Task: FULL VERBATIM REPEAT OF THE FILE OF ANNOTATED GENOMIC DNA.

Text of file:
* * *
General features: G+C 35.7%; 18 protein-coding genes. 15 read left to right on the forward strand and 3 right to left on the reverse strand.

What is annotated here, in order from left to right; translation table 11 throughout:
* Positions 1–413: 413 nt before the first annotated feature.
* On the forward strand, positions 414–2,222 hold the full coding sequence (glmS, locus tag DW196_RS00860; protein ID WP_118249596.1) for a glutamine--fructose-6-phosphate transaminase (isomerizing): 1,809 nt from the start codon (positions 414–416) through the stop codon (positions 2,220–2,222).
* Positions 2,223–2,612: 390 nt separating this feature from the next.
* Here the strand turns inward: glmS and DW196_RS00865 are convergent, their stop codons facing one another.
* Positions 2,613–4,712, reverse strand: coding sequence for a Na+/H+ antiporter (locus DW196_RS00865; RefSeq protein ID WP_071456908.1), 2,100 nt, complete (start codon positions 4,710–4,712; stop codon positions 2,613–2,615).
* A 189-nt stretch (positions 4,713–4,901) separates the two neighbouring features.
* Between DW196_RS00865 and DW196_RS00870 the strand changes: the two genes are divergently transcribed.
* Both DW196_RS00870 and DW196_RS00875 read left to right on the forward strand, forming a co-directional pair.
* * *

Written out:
General features: G+C 35.7%; 18 protein-coding genes. 15 read left to right on the forward strand and 3 right to left on the reverse strand.

What is annotated here, in order from left to right; translation table 11 throughout:
* Positions 1–413: 413 nt before the first annotated feature.
* On the forward strand, positions 414–2,222 hold the full coding sequence (glmS, locus tag DW196_RS00860; protein ID WP_118249596.1) for a glutamine--fructose-6-phosphate transaminase (isomerizing): 1,809 nt from the start codon (positions 414–416) through the stop codon (positions 2,220–2,222).
* Positions 2,223–2,612: 390 nt separating this feature from the next.
* Here the strand turns inward: glmS and DW196_RS00865 are convergent, their stop codons facing one another.
* Positions 2,613–4,712, reverse strand: coding sequence for a Na+/H+ antiporter (locus DW196_RS00865; RefSeq protein ID WP_071456908.1), 2,100 nt, complete (start codon positions 4,710–4,712; stop codon positions 2,613–2,615).
* A 189-nt stretch (positions 4,713–4,901) separates the two neighbouring features.
* Between DW196_RS00865 and DW196_RS00870 the strand changes: the two genes are divergently transcribed.
* Both DW196_RS00870 and DW196_RS00875 read left to right on the forward strand, forming a co-directional pair.